"A Cradle Song" // A Poem for Christmastime

by William Blake

Sweet dreams for a shade,
O'er my lovely infants head.
Sweet dreams of pleasant streams,
By happy silent moony beams

Sweet sleep with soft down,
Weave thy brows an infant crown. 
Sweet sleep Angel mild,
Hover o'er my happy child.

Sweet smiles in the night,
Hover over my delight. 
Sweet smiles Mothers smiles
All the livelong night beguiles.

Sweet moans, dovelike sighs,
Chase not slumber from thy eyes,
Sweet moans, sweeter smiles,
All the dovelike moans beguiles.

Sleep sleep happy child.
All creation slept and smiled.
Sleep sleep, happy sleep,
While o'er thee thy mother weep

Sweet baby in thy face,
Holy image I can trace.
Sweet babe once like these, 
Thy maker lay and wept for me


Wept for me for thee for all,
When he was an infant small.
Thou his image ever see.
Heavenly face that smiles on thee. 

Smiles on thee on me on all,
Who became an infant small,
Infant smiles are his own smiles,
Heaven & earth to peace beguiles.

In this season it is good to slow and stop and hear the words "miracle" and "incarnation" and (sure, go for it) "hypostatic union." It is good at Christmas to mull over the mystery of God in human flesh and why not use all the big words we've got?
But then it is also good to hear the eighteenth-century Blake speak in the simplest words of the most magnificent mystery: God the "maker" has become a crying babe, and "Infant smiles are his own smiles"!

Craziness All Together.

The house is full
of craziness all spread out.

Crazy Dad is in the garage,
drinking Southern Comfort
from a plastic cup and deriving,
I think, very little comfort,
except for the Santa hat he's wearing,
which makes him feel like a comedian,
which makes him feel funny and attractive,
which makes him feel happy.

Crazy Sister is in the TV room
with the TV blaring. She's talking loudly to Crazy Aunt
and is using her public voice and her public face
which scrunches up and laughs at what is not funny
and which is perfectly painted
with brown eyebrows and very red Cupid's bow lips.
Her son toddles around the coffee table
and Sister unconsciously grabs for him before he falls
onto the dirty rug.

Crazy Stepmom is in the very white kitchen.
Her blue eyes are lit up like illuminated tree ornaments,
her face plastered with surprise,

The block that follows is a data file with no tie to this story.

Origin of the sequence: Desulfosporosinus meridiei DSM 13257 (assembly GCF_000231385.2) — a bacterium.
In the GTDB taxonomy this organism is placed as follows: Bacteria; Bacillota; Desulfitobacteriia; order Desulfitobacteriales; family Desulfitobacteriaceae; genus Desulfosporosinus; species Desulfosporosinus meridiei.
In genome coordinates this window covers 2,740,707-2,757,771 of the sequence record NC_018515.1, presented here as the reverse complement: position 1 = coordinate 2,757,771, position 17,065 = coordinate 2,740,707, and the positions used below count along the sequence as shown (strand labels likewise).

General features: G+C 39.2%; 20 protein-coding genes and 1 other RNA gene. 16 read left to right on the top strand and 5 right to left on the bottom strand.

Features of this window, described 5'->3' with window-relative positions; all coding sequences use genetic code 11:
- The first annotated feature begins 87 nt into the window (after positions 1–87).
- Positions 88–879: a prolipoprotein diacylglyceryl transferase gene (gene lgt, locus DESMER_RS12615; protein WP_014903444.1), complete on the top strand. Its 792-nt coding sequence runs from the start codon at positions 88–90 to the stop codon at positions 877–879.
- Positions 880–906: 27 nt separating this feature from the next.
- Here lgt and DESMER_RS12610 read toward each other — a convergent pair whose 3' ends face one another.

even though she's not surprised. That's actually her
"I'm having fun" face. She chats with her sister
and cackles at the stories about dogs and traffic cops.
She's wearing a beret and eating rum balls.
A little sugar sticks to her lipstick. Now her mouth
is an ornament too.

Crazy Cousin is wearing a lot of clothes
because he's very thin, but his headphones are thick
and they're pumping high-decibal trance music
into his ears. He sits on the living room step,
playing with his DJ equipment and thinking about
his cats back home in Boise.

Crazy Brother and Crazy Uncle and
Crazy Other Assorted Relatives are all milling about
the house doing mostly separate activities.
It's Christmas Day, but no one seems to notice.
Green olives and cheddar cheese and mixed drinks
sit for hours on the kitchen table,
all together.

I'm breaking my own rule and posting this, a poem that I authored. Don't tell anyone; I'm afraid it will look narcissistic.

To Jesus on His Birthday

by Edna St. Vincent Millay

For this your mother sweated in the cold,
For this you bled upon the bitter tree:
A yard of tinsel ribbon bought and sold;
A paper wreath; a day at home for me.
The merry bells ring out, the people kneel;
Up goes the man of God before the crowd;
With voice of honey and with eyes of steel
He drones your humble gospel to the proud.
Nobody listens. Less than the wind that blows
Are all your words to us you died to save.
O Prince of Peace! O Sharon's dewy Rose!
How mute you lie within your vaulted grave.
The stone the angel rolled away with tears
Is back upon your mouth these thousand years.

Words absolutely cannot express how much I love this poem. The stunning imagery, the meter and rhyme, and the absolute ring of truthfulness about it. This is a mournful sonnet. A beautiful, mournful sonnet to Jesus on his birthday.


by Mary Jo Salter

Wind whistling, as it does
in winter, and I think
nothing of it until

it snaps a shutter off
her bedroom window, spins
it over the roof and down

to crash on the deck in back,
like something out of Oz.
We look up, stunned—then glad

to be safe and have a story,
characters in a fable
we only half-believe.

Look, in my surprise
I somehow split a wall,
the last one in the house

we’re making of gingerbread.
We’ll have to improvise:
prop the two halves forward

like an open double door
and with a tube of icing
cement them to the floor.

Five days until Christmas,
and the house cannot be closed.
When she peers into the cold

interior we’ve exposed,
she half-expects to find
three magi in the manger,

a mother and her child.
She half-expects to read
on tablets of gingerbread

a line or two of Scripture,
as she has every morning
inside a dated shutter

on her Advent calendar.
She takes it from the mantel
and coaxes one fingertip

under the perforation,
as if her future hinges
on not tearing off the flap

under which a thumbnail picture
by Raphael or Giorgione,
Hans Memling or David

of apses, niches, archways,
cradles a smaller scene
of a mother and her child,

of the lidded jewel-box
of Mary’s downcast eyes.
Flee into Egypt, cries

the angel of the Lord
to Joseph in a dream,
for Herod will seek the young

child to destroy him. While
she works to tile the roof
with shingled peppermints,

I wash my sugared hands
and step out to the deck
to lug the shutter in,

a page tom from a book
still blank for the two of us,
a mother and her child.

Mary Jo Salter, “Advent” from Open Shutters (New York: Alfred A. Knopf, 2003). Copyright © 2003 by Mary Jo Salter.